The unfolding inter-generational transfer of wealth from Baby Boomers to their descendants presents challenges and opportunities for trusted advisors.
If there is a “meta-theme” that underlies many North American wealth managers’ plans and strategies, it is how to keep clients as a multi-trillion wealth transfer goes ahead. To grapple with this topic are Susan R Schoenfeld and Carol R Kaufman – both are well-known to many readers in the Family Wealth Report community. (More on the writers below.) The editors are pleased to share these insights and invite replies and feedback. The usual editorial disclaimers apply. Email firstname.lastname@example.org
The largest generational wealth transfer in US history has already begun. Between now and 2045, a total of $84.4 trillion in wealth is expected to pass to beneficiaries or charities in the US, according to a report from Cerulli Associates, a Boston research and analytics firm. Most of the money (63 per cent) will come from Baby Boomers. (1)
Almost 10,000 Boomers (born 1946 to 1964) turn 65 every day, and about half the country’s wealth (over $75 trillion) is in their hands. The Cerulli report expects a gradual shift in demographics, finances and responsibilities to Generation X and Millennials (born 1981 to 1996). Gen X will inherit the most at $29.6 trillion; Millennials are next with $27.4 trillion, followed by Gen Y ($11.5 trillion). (2)
Most research shows that fewer than 20 per cent of adult children of affluent clients will remain with their parents’ financial advisor after inheriting their parents’ wealth, because they have very different expectations of how they want advisory services delivered to them. (3)
Snappy Kraken, a MarTech innovator, one of the largest marketing research companies serving financial services professionals, released a survey on February 7, 2023. In the next 18 months, 52 per cent of high net worth (HNW) retirees and pre-retirees will consider employing a new financial advisor because they aren't satisfied with their current one. (4)
Trusted advisors to HNW baby boomers, such as financial advisors, wealth managers, and estate planning attorneys, recognize that retaining the next generation of clients is critical for the long-term success of their business. The question is how to best accomplish this?
The most important pain points for trusted advisors to consider, in retaining next-gen offspring as clients, is that they aren’t investment focused. Rather, they’re the “soft” or human aspects, which actually turn out to be the “hardest” category to navigate:
1. Communication: Trusted advisors may struggle to communicate effectively with next-gen clients, who may have different communication preferences than their parents. Millennials and Gen Z, for example, tend to prefer digital communication and may be less likely to engage with traditional communication channels such as phone calls or in-person meetings, or even email.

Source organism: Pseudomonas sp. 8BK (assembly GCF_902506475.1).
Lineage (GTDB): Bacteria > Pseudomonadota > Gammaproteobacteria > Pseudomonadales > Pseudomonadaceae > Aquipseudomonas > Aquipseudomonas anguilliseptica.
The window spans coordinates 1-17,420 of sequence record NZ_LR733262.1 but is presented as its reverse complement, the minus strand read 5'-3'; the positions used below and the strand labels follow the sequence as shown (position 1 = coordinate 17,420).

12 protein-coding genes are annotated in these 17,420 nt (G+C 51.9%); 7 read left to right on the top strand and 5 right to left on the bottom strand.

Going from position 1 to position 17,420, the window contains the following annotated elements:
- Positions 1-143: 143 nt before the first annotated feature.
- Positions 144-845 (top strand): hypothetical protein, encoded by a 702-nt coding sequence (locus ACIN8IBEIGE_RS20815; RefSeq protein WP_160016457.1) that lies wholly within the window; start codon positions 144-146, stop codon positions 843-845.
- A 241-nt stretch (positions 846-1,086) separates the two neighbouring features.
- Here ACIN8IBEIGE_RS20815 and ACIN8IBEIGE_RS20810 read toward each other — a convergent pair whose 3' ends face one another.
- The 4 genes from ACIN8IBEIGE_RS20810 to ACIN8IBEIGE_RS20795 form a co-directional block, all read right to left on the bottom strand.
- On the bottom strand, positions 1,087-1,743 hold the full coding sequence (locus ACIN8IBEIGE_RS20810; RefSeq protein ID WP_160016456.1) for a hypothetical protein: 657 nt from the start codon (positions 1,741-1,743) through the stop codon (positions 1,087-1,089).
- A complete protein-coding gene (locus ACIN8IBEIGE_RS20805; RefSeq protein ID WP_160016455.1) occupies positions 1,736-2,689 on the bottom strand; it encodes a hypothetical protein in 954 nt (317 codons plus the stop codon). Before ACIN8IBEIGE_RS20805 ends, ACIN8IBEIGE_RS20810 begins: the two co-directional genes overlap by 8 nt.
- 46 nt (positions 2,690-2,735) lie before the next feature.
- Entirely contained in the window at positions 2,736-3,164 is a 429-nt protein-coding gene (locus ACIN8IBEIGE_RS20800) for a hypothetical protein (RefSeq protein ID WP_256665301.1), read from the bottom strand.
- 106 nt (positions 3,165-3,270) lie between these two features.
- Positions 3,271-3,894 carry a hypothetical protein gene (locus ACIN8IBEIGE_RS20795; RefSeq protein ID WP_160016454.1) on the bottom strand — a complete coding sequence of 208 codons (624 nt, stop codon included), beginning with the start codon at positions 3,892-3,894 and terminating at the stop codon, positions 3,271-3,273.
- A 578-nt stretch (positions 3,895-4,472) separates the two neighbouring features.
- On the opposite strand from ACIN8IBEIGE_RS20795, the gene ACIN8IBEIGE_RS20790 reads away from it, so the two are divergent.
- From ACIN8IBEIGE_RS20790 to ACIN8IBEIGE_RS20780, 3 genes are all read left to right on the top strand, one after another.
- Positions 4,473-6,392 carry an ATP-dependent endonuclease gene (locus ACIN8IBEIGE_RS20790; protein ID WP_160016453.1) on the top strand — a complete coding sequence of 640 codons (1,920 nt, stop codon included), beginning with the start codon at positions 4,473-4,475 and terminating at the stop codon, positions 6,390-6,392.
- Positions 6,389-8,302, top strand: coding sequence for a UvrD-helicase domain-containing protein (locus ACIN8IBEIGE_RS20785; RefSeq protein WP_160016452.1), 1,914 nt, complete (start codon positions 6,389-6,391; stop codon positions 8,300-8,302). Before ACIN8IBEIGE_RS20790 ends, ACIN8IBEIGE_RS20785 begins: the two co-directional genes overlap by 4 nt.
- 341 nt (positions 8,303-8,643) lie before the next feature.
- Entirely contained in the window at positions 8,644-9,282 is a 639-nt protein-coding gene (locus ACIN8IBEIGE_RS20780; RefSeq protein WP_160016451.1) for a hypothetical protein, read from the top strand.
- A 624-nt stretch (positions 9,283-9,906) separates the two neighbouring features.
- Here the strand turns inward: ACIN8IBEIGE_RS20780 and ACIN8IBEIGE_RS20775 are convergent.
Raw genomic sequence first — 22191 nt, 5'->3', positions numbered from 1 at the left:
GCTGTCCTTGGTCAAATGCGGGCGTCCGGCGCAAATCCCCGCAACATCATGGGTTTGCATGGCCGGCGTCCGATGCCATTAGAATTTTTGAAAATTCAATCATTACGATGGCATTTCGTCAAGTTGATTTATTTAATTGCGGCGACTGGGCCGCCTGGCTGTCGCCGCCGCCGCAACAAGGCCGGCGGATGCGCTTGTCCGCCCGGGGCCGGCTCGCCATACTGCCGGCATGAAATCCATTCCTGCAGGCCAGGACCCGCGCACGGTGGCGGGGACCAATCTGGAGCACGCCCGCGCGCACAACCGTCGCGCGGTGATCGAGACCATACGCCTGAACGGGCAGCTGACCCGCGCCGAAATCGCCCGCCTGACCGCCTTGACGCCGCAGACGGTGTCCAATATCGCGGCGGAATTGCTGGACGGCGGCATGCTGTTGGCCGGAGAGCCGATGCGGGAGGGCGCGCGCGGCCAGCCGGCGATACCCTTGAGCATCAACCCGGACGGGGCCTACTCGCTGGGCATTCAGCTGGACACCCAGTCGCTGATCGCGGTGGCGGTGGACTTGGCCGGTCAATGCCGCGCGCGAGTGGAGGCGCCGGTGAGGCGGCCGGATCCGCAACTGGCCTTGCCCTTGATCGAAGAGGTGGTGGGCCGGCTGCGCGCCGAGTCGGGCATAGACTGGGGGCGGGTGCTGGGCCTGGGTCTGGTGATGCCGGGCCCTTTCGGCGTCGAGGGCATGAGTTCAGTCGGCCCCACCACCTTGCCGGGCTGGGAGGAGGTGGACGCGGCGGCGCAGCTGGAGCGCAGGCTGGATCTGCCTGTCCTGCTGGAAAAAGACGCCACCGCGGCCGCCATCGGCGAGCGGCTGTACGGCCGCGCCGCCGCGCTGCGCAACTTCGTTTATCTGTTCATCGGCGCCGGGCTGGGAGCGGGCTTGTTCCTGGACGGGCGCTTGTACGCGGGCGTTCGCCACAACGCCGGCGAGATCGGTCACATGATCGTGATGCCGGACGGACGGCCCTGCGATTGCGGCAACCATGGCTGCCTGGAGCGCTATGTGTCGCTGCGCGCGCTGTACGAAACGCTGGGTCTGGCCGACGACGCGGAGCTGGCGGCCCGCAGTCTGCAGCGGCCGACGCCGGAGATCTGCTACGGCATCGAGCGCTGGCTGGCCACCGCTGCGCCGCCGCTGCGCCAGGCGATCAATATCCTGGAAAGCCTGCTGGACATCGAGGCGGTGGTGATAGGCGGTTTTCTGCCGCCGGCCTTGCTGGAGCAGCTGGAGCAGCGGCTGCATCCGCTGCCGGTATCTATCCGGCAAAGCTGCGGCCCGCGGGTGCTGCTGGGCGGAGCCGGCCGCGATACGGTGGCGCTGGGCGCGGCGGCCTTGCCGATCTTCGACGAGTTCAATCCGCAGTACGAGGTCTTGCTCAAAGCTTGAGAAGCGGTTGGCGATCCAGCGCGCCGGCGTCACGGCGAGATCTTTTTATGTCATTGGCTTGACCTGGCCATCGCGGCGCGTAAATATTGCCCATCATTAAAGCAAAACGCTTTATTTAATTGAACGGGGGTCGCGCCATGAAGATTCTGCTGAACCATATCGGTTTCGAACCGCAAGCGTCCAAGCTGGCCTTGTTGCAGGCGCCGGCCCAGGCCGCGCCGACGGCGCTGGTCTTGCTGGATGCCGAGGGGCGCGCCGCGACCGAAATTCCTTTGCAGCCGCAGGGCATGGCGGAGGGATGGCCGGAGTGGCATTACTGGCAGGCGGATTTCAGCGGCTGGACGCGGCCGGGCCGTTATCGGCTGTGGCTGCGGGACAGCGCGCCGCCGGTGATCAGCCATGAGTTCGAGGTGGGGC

2. Different values and priorities: Next-gen clients may have different values and priorities than their parents. For example, they may be more interested in impact investing, or even combining their investing and philanthropy into Environmental, Social and Governance (“ESG”) investing.
3. Tangible assets: Certainly, we see different values occurring in what physical assets next-gen family members want… or don’t want. Classic china and crystal? Generally, not! Silver? No! Perhaps an occasional family heirloom if it has special meaning to the family member.
4. Lack of trust: Next-gen clients generally don’t have the same level of trust in their parents' advisors as their parents do and may be more skeptical of financial advisors in general.
5. Inexperience with managing wealth: Next-gen clients often don’t have experience of managing significant wealth. They may not have all the information needed so they can be properly advised, and possibly don’t even know what that missing information might be.
6. Competition from other firms: Trusted advisors may face competition from other firms that are actively seeking to attract next-gen clients.
7. Demographics: The future of wealth is women. According to Oliver Wyman, women represent more than 40 per cent of HNW individuals globally. This is expected to grow strongly over the next decade, as Baby Boomer men die and pass on control of their wealth, first to their spouses and then to their children. This will be one of the biggest and most important relationship growth opportunities in the next decade. (5)
8. Aging of advisors. The average age of trusted advisors is 55. Many are already thinking about retirement and yet don’t have a multi-generational, client-facing team. (6).
By understanding these pain points and developing strategies to address them, advisors can build strong relationships with the younger generations of clients, securing the long-term success of their business.